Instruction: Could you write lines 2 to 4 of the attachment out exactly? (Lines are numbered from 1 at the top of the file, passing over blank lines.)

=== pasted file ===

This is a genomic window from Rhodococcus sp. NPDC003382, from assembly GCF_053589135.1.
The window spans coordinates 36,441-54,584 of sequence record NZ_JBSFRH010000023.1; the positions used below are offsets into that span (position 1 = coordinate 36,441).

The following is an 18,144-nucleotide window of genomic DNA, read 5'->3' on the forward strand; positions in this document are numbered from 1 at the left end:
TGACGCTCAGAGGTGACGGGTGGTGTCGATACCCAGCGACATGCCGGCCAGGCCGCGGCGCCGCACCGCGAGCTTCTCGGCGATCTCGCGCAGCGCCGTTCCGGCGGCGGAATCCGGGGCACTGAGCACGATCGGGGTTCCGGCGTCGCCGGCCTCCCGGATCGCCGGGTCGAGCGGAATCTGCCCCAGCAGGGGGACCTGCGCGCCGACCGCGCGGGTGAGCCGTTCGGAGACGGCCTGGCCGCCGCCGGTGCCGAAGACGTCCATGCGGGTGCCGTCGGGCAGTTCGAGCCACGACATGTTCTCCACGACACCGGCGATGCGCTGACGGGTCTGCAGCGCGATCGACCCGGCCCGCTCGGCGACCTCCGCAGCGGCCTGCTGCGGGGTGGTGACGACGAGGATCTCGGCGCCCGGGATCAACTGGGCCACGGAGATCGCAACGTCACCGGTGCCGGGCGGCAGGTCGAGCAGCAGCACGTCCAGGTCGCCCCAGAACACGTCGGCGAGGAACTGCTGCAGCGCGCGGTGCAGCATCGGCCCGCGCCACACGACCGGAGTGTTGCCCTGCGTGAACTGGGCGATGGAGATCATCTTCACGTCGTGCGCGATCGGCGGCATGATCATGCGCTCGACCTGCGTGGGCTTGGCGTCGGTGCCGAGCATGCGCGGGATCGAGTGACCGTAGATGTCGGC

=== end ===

The window spans coordinates 36,441-54,584 of sequence record NZ_JBSFRH010000023.1; the positions used below are offsets into that span (position 1 = coordinate 36,441).

The following is an 18,144-nucleotide window of genomic DNA, read 5'->3' on the forward strand; positions in this document are numbered from 1 at the left end:
TGACGCTCAGAGGTGACGGGTGGTGTCGATACCCAGCGACATGCCGGCCAGGCCGCGGCGCCGCACCGCGAGCTTCTCGGCGATCTCGCGCAGCGCCGTTCCGGCGGCGGAATCCGGGGCACTGAGCACGATCGGGGTTCCGGCGTCGCCGGCCTCCCGGATCGCCGGGTCGAGCGGAATCTGCCCCAGCAGGGGGACCTGCGCGCCGACCGCGCGGGTGAGCCGTTCGGAGACGGCCTGGCCGCCGCCGGTGCCGAAGACGTCCATGCGGGTGCCGTCGGGCAGTTCGAGCCACGACATGTTCTCCACGACACCGGCGATGCGCTGACGGGTCTGCAGCGCGATCGACCCGGCCCGCTCGGCGACCTCCGCAGCGGCCTGCTGCGGGGTGGTGACGACGAGGATCTCGGCGCCCGGGATCAACTGGGCCACGGAGATCGCAACGTCACCGGTGCCGGGCGGCAGGTCGAGCAGCAGCACGTCCAGGTCGCCCCAGAACACGTCGGCGAGGAACTGCTGCAGCGCGCGGTGCAGCATCGGCCCGCGCCACACGACCGGAGTGTTGCCCTGCGTGAACTGGGCGATGGAGATCATCTTCACGTCGTGCGCGATCGGCGGCATGATCATGCGCTCGACCTGCGTGGGCTTGGCGTCGGTGCCGAGCATGCGCGGGATCGAGTGACCGTAGATGTCGGC